The AS50 was one of Carvin's two flagship guitars for 1972. Although there was a guitar called the AS50 in 1971, the 1972 model was totally different. As were other Carvin archtops of the 60's and 70's, this was actually made by Hofner, with a Hofner neck ("world famous Ultra Thin Hofner Neck") and body, and Carvin electronics and badging, and assembled and set up by Carvin in Southern California. Electronics consisted of a pair of Carvin AP-6 pickups, which were black in '72 (versus white in '71). The AS50B (with Bigsby vibrato) sold for $189.95, and the AS50 with standard tailpiece sold for $159.95. It was also offered as the AS50L (left-handed) for $169.96, and as the AS50-12 (12 string) for $174.95.

The all-new SS75 replaced the SS65, and was Carvin's premiere solidbody guitar for 1972. It used the same Hofner #500 maple neck as the AS50, in a solidbody design that was very reminiscent of the Fender Strat. The body was also made of maple, and the fingerboard was rosewood. The electronics layout was the same as the AS50, with dual AP-6 pickups with dual volume and tone controls and 3-way selector switch. The SS75B (with Bigsby) sold for $184.95, and the SS75 with conventional tailpiece was $154.95. Also offered, but not pictured in the catalog, was the SS65 and SS65B. These guitars were made from "lighter high quality wood" (possibly alder or poplar) with a sunburst finish. The SS65 sold for $139.95, and the SS65B sold for $169.96. The SS75 was also offered in a left-handed model, the SS75L. This had the same features and construction as the right-handed model, and sold for $164.95.

Also new for 1972 was the DTS90 doubleneck 12/6 guitar. This model had maple Hofner necks, a maple body, and three AP-6 pickups with volume and tone controls for each neck. The DTS90B, with Bigsby vibrato, sold for $279.95, and the non-Bigsby equipped DTS90 sold for $249.95. Also offered, but not shown in the catalog, was the DMS95 and DMS95B doublenecks, which were 6-string guitar/mandolin doublenecks. These sold for $279.95 and $249.95, respectively. Carvin also offered a bass/guitar doubleneck n 1972, the DBS98. The necks were also made by Hofner, with the same neck/fingerboard features of the other basses, and the body was hardrock maple. Electronics on the bass side consisted of a single APB4 pickup with volume and tone control, and the Spanish circuit (as it was called) had two AP6 pickups with single volume/tone controls and 3-way pickup selector switch. There were also dual output so each neck could be plugged into it's own amp. The DBS98 was $279.95 with the Bigsby (DBS98B), or $249.95 traditional tailpiece.


The PRO-S8 steel guitar was unchanged for 1972, however, a 6-string model, the PRO-S6 was added to the lineup. Both were made from Eastern maple with chrome hardware and ivory tuning pegs, and had optional chrome legs. The PRO-S6 wasn't pictured in the catalog (in fact, it was never pictured in any Carvin catalog), and the PRO-S8 used the same picture as in 1971. The price on the PRO-S8 increased slightly, to $89.95, and the PRO-S6 was priced at $79.95.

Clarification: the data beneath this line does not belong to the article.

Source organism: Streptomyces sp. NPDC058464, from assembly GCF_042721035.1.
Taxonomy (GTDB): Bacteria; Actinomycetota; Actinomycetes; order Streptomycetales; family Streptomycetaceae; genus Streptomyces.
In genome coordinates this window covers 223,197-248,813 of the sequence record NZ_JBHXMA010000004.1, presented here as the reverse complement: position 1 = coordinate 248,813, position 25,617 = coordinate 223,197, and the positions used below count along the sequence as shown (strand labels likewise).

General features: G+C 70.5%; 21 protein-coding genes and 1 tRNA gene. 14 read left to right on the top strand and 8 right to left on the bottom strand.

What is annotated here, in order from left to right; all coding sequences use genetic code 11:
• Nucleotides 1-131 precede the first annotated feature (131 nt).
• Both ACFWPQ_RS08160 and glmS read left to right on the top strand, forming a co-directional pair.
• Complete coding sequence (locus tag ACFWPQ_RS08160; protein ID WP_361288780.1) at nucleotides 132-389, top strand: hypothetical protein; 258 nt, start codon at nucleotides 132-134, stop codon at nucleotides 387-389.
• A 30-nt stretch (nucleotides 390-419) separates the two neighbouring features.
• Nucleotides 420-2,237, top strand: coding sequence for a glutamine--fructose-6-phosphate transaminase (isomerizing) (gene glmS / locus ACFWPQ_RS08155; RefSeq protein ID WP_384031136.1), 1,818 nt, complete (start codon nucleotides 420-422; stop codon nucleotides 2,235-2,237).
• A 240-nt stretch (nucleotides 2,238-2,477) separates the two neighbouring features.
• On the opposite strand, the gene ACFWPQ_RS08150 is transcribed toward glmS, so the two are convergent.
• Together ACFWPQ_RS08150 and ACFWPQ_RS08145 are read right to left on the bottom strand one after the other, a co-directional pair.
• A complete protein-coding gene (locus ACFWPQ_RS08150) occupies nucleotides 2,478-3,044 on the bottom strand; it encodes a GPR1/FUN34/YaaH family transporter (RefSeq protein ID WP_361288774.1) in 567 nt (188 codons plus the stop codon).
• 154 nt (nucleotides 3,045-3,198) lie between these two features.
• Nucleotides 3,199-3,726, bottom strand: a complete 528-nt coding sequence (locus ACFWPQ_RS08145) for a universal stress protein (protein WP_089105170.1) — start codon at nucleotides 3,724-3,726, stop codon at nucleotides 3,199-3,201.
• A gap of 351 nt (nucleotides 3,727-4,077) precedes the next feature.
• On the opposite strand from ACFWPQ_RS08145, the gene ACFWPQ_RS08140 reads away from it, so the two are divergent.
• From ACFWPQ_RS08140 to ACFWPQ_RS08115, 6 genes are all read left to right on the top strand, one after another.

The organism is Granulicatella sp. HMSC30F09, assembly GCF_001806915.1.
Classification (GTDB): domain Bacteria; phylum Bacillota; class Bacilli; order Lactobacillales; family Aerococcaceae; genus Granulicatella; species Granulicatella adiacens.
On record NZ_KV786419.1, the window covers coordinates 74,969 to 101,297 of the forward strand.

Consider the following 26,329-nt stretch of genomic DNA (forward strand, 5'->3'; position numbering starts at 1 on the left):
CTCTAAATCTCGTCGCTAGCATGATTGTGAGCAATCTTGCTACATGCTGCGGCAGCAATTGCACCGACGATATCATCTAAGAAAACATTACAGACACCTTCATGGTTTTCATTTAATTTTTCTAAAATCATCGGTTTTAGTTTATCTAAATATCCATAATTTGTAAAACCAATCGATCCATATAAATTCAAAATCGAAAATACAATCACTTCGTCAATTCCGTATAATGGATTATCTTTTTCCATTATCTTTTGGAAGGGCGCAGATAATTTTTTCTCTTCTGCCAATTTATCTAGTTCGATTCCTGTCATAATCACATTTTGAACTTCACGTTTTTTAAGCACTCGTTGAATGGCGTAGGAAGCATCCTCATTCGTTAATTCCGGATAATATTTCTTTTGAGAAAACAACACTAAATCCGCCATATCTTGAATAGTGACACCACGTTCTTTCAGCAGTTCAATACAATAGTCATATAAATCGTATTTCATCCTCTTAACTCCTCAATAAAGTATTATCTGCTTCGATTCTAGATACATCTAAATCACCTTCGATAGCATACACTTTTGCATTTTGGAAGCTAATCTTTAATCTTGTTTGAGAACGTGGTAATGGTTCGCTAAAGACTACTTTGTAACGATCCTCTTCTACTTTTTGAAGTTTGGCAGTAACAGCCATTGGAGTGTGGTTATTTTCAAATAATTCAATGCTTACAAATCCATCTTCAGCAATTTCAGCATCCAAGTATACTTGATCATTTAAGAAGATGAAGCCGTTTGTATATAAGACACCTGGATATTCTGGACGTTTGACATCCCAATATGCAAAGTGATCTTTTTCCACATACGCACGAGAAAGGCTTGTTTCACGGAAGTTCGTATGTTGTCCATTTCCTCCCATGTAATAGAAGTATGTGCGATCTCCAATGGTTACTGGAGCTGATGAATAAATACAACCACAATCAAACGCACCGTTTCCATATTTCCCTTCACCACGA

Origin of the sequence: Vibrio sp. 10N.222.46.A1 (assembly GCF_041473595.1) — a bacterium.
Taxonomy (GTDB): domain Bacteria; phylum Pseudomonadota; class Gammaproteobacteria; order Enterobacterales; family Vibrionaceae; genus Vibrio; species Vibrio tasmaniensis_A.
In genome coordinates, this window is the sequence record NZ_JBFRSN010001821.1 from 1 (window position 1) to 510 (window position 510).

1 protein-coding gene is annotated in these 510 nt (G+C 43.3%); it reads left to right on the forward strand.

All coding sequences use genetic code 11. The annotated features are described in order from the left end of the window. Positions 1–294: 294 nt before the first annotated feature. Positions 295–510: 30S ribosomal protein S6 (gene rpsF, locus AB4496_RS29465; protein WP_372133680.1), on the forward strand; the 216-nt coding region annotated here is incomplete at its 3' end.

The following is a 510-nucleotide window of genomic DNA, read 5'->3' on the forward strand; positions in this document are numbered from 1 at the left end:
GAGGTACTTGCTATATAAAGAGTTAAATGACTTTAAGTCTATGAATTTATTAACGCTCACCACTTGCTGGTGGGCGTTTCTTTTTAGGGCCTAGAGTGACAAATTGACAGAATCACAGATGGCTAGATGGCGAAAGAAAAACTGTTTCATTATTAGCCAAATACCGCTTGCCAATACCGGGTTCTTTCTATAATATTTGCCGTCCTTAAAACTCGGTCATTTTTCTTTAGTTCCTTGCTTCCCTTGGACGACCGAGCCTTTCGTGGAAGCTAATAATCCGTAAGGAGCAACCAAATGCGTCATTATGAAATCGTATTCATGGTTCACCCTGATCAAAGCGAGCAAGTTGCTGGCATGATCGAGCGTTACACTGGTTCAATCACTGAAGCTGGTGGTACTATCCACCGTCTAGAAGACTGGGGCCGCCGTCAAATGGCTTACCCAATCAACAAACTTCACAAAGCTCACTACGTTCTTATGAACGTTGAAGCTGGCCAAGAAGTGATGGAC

Carvin's PRO-D8 and the PRO-D6 steel guitars were also unchanged. These double-six and double-eight guitars had the same construction and features of the single-neck PRO-S8 and PRO-S6, with an elevated outside neck for easier playability. Both models increased in price, to $124.95 for the PRO-D6, and $144.95 for the PRO-S8.

Carvin continued to offer an assortment of pedal steel guitars in 1972, in single and doubleneck versions, with 8 or 10 strings and with or without string changers, which were devices used to drop or raise the pitch of all strings (similar to the modern TransTrem by Steinberger). All Carvin pedal steel guitars had an aluminum frame with wood body, front-mounted controls and AP-Series adjustable pickups. 1972 would be the last year for pedal steel guitars, and 1976 would be the last year for steel guitars of any sort to be offered by Carvin.

Carvin offered the PRO 1500-4 singleneck 8-string with 4 pedals for $349.95. The PRO 1500-6 8-string with 6 pedals was $379.95. The PRO 2000-6 singleneck 10-string with 6 pedals was $429.95. The PRO 3000-8 doubleneck 8-string with 8 pedals was $529.95, and the PRO 4000-8 doubleneck 10-string with 8 pedals was $629.95.

Carvin also offered a wide assortment of steel guitars parts. These included replacement pulleys (for the pedal cables), string changers, tuner assemblies, pedals, and AP-Series pickups.


The AB45 bass was a 30" scale acoustic/electric model with inlaid pearl dot rosewood fingerboard, Kluson tuners and a Hofner-made hardrock maple neck with black polyester front and and clear polyester back. It also featured 2 APB4 bass pickups with individual volume and tone controls with 3-way switch, polished cast aluminum bridge, brass frets, and MOP pickguard. It was also available in a left-handed model, the AB45L. Direct price on the AB45 was $169.96, or $179.96 for the lefty. The AC21 soft case was also offered for $15.95.

The SB60 had the same neck and neck features and the same pickups and electronics as the AB45, with a solid hardrock maple body with a natural finish. It sold for $164.95, and a left-handed version (SB60L) was available for $174.95. The HC18 hardshell case was available for $29.95.

The SB40 solidbody also featured a Hofner neck that had all the same appointments of the SB60. This bass was made of "high quality wood", and was only available in a sunburst finish. The pickups and electronics were the same as the AB45. This model was only available in a right-handed version, and sold for $149.95. The SC18 hardshell case was available for $29.95.